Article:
I also know how disappointing it can be to know there is a party going on, but I wasn’t invited. I might end up feeling ignored or forgotten, not valued or included in the inner circle.
Jesus tells a parable where a king throws an extravagant party and the initial invitations are rejected.
Can you imagine saying “no” to a royal invitation? A second invitation sweetens the deal with descriptions of elaborate preparations- it’s going to be delicious! But those invited are unimpressed and go back to business as usual. The invitation goes out again, and this time everyone is invited- the good, bad and ugly- people who aren’t usually invited to royal celebrations.
Maybe the point is, that in Jesus, God flings wide the doors and everyone is an invited guest to a royal party. It’s not just something we say, it’s something we strive to live into here at St. Augustine’s, “We are an enthusiastically welcoming and inviting Christian community.”
God’s invitation for all is into fullness of life. God’s got a party going on right now, here on earth and we are invited to throw on our party clothes and get on the dance floor.
But, sometimes life doesn’t feel like much of a party. Pity party, maybe; but no celebration.
There’s so much to anxious about – too many people losing their homes and livelihoods due to fires, hurricanes sickness, and war, literally dying while the party’s going on.
There is no question that anxiety levels are high as election day approaches. Not to mention the stress and challenges that folks are facing in their marriages or relationships, in their jobs, in their health. Sometimes it seems too much to deal with and folks turn to anti-anxiety medication to take off the edge and give some calm.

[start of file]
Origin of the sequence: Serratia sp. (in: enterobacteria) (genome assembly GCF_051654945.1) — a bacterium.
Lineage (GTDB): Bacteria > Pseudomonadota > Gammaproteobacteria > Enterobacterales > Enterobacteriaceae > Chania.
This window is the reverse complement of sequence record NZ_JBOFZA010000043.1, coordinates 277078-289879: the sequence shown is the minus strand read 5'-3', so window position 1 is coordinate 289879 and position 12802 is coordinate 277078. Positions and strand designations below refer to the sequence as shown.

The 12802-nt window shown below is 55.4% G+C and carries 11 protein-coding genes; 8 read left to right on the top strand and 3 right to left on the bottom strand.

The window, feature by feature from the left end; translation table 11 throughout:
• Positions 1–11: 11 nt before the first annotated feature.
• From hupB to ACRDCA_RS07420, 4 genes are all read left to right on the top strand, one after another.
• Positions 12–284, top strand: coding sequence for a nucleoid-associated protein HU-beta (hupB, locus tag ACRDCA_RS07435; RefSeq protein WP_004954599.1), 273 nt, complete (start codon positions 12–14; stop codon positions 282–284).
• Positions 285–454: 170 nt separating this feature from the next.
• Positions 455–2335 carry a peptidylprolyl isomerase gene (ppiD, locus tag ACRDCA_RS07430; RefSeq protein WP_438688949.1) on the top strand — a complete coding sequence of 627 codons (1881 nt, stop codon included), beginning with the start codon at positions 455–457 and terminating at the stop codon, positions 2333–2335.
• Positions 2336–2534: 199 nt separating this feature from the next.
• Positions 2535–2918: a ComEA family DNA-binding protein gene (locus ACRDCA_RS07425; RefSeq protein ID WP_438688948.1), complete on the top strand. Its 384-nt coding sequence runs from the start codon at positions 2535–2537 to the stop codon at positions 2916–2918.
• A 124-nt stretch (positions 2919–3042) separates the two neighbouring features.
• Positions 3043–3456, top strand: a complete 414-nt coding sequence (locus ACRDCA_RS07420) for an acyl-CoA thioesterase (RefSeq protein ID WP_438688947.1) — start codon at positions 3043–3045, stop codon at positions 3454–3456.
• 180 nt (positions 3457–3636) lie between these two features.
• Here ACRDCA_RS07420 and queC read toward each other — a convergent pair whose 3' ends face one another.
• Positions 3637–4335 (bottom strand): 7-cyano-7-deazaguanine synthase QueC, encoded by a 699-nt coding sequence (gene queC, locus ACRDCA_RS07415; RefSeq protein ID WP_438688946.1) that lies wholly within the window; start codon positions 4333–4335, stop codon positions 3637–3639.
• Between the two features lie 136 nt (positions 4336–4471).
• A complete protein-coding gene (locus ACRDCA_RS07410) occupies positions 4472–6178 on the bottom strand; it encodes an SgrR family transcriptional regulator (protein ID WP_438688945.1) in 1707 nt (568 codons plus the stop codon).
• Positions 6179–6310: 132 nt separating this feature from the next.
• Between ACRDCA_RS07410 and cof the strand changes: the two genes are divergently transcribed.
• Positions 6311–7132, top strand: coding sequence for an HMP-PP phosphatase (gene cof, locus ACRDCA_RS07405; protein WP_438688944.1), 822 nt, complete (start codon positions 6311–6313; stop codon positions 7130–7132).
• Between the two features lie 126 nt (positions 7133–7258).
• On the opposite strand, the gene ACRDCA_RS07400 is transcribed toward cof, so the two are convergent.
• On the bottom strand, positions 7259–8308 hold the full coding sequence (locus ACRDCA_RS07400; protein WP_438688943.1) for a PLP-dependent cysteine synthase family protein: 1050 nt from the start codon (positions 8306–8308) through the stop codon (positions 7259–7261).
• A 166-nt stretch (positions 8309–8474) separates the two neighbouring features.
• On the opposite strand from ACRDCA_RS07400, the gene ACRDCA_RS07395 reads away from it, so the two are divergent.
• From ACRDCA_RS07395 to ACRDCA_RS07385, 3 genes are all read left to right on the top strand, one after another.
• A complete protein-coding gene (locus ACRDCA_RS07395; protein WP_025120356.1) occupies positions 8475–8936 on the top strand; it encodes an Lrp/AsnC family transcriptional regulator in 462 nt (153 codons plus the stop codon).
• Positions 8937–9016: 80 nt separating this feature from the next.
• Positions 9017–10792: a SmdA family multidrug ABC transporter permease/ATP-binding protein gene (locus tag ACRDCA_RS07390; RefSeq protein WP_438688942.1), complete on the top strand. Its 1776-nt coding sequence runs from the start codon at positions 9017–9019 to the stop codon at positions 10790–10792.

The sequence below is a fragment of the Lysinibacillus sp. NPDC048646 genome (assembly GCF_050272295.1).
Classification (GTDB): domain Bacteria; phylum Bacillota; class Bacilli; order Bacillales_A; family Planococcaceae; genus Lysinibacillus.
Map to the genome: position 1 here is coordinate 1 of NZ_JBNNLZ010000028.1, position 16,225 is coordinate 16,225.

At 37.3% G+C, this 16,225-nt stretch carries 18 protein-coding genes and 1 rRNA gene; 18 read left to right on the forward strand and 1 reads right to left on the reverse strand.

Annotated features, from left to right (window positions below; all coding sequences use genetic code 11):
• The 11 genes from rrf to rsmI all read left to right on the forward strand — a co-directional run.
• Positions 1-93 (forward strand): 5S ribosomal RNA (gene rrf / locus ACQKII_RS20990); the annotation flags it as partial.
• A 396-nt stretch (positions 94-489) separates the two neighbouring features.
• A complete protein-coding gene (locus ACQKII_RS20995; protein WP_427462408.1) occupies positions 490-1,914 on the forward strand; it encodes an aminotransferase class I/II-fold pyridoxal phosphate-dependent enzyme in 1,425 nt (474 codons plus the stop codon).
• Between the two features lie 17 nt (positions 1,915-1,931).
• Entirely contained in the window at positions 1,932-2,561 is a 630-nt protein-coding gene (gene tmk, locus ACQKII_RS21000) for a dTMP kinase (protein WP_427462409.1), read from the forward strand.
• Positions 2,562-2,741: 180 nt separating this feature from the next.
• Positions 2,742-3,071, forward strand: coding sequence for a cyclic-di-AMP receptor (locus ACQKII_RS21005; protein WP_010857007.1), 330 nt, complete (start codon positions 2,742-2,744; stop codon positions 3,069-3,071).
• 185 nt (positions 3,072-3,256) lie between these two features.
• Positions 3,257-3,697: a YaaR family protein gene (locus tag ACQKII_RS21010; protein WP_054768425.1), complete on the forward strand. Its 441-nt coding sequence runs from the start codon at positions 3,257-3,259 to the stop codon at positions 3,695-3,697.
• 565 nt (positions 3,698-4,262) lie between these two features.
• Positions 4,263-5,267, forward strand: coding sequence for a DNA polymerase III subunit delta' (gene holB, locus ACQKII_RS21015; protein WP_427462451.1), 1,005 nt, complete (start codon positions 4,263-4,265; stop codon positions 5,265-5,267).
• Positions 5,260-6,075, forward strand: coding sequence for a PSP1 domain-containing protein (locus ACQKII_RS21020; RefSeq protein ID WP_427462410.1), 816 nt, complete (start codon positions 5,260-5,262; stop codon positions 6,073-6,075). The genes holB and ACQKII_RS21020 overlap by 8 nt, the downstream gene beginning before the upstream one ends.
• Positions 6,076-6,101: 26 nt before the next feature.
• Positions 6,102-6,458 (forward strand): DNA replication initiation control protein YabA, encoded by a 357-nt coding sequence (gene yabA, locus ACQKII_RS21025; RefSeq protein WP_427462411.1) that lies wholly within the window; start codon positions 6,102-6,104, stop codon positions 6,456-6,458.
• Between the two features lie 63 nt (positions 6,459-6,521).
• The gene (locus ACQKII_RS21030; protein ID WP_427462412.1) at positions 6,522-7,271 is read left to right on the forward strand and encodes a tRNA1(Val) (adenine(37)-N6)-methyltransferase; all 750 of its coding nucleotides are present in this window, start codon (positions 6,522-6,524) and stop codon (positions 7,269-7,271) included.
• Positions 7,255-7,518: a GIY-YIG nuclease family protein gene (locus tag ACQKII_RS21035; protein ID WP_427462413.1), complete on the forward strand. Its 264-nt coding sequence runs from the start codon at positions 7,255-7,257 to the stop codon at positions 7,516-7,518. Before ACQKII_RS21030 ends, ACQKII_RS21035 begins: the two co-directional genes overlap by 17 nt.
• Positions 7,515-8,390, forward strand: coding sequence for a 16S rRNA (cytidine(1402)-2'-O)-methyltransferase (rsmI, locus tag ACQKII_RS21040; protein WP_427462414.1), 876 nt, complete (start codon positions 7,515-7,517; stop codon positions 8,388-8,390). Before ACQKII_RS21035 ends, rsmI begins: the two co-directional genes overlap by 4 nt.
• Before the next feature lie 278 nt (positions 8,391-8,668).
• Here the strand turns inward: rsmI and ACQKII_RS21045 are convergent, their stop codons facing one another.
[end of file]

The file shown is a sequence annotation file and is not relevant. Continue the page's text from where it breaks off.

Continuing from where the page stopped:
But, in the midst of it all, the Lord prepares a table (a party) for us in the presence of our enemies and everyone is invited. Everyone!
But today, just as in the past people made light of it. They had other things to do, places to go to, people to see. They had plenty of reasons to decline. Matthew is making a strong but sad point. Everyone doesn’t respond to the invitation. Then and now.
Where does that leave us?
What is the spiritual invitation to us today?
The invitation is to all of us, to everyone.
Even when there is panic and fear and anxiety around and within we are invited to this feast. As much as we are concerned about the future we are brought back to this moment, to this community, to the gifts set before us this day.
To a bountiful feast beyond our imagination or understanding.
Will you accept the invitation to a fuller, richer, deeper life?
There isn’t an online RSVP for this. It is simpler than that. Open your hands and receive something that money cannot buy. Together we open our lives and hearts to the mysterious kingdom of God.
~ Fr. Joseph Alsay, St. Augustine of Canterbury Episcopal Church
BAPTISM REQUIREMENTS FOR RECEIVING COMMUNION (EUCHARIST) IN THE EPISCOPAL CHURCH - DR. GIL HAAS, ST. AUGUSTINE OF CANTERBURY EPISCOPAL CHURCH